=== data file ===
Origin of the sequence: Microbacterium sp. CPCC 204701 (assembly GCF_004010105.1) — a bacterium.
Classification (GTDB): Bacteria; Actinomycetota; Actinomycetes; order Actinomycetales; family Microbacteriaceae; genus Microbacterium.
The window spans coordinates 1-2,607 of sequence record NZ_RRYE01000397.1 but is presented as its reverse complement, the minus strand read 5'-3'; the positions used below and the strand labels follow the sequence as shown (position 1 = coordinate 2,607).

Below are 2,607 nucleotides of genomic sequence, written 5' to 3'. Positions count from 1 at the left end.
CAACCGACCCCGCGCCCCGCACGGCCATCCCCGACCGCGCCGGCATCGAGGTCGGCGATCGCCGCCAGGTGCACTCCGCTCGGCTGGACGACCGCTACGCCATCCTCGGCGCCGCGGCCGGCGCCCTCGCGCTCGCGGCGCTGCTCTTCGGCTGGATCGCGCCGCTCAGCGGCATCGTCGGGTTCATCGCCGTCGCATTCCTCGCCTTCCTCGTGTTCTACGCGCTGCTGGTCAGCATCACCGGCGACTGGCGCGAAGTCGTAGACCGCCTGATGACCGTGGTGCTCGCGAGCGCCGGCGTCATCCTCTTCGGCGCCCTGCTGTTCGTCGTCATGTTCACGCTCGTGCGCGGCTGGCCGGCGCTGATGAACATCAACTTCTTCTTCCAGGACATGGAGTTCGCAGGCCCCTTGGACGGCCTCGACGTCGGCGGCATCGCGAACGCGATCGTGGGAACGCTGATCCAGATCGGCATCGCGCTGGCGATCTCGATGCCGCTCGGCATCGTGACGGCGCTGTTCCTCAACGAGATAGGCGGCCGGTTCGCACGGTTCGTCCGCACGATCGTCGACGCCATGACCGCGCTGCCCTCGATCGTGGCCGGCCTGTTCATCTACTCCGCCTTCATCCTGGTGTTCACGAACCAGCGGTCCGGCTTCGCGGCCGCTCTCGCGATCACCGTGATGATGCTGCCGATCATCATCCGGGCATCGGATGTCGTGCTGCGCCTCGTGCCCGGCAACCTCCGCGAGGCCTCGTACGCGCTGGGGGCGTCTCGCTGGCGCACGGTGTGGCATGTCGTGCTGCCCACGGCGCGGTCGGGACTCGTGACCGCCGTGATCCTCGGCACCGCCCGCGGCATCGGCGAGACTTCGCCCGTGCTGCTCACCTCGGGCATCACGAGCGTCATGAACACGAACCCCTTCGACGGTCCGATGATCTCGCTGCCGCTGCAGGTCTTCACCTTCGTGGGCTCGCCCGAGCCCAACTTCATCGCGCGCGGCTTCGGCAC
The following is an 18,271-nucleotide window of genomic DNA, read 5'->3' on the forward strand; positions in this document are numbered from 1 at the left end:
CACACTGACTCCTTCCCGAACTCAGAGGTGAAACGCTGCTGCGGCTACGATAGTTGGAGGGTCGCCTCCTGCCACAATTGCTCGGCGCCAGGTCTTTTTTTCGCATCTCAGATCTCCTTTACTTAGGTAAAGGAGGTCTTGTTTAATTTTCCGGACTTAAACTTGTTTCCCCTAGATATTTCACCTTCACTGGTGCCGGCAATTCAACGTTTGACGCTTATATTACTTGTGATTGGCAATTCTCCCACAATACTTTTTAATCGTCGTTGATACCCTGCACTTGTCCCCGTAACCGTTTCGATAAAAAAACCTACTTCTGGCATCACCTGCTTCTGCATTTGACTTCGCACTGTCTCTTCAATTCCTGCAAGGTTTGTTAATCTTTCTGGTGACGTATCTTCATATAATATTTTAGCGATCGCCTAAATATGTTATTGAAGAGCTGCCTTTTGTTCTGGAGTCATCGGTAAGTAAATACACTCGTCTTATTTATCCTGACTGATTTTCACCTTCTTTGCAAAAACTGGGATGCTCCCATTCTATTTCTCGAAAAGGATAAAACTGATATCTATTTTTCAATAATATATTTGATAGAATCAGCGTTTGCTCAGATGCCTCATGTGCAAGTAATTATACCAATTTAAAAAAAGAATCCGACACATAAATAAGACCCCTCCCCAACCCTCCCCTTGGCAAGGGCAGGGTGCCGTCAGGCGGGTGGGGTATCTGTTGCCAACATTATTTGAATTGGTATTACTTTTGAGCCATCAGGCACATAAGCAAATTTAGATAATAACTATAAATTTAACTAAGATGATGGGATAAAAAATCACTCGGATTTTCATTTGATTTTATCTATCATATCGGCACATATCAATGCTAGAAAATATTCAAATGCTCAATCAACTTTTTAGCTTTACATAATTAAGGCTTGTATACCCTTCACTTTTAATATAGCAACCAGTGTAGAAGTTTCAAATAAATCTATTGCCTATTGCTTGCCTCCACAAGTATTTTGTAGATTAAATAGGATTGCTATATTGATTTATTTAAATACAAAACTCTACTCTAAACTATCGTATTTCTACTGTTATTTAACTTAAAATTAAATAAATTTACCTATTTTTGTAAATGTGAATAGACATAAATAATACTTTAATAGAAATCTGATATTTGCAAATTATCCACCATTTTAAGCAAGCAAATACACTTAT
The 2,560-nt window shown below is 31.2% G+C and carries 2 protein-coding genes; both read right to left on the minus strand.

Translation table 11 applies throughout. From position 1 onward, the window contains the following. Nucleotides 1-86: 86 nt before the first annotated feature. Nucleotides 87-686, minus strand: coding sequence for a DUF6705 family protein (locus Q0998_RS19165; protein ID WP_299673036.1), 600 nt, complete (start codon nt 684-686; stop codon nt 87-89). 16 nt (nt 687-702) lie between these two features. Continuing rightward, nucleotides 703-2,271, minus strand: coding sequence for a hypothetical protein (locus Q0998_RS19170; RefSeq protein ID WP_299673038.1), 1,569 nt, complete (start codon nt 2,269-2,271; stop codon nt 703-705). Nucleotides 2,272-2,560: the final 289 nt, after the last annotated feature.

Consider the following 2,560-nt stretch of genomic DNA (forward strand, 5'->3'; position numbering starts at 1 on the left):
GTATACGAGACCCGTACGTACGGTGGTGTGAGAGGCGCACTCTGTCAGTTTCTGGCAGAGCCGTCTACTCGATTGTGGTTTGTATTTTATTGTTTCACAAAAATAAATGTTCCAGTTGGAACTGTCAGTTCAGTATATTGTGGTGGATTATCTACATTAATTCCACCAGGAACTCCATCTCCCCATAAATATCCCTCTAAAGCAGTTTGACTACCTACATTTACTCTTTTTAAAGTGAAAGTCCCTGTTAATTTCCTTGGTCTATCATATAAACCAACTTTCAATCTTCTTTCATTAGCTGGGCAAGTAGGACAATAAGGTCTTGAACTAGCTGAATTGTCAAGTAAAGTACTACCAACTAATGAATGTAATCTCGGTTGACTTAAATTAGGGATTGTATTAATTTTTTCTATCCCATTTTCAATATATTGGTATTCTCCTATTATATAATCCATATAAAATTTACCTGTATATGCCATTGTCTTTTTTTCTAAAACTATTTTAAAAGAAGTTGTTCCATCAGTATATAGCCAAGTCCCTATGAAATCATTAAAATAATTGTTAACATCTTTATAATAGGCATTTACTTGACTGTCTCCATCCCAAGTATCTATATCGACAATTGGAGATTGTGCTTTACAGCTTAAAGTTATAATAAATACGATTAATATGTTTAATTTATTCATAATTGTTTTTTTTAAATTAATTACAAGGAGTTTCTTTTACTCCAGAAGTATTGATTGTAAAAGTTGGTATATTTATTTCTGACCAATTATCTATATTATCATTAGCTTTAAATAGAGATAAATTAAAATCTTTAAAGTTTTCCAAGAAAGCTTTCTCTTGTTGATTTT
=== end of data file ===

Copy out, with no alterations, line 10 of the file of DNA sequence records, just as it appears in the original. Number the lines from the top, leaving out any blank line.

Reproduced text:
Consider the following 2,560-nt stretch of genomic DNA (forward strand, 5'->3'; position numbering starts at 1 on the left):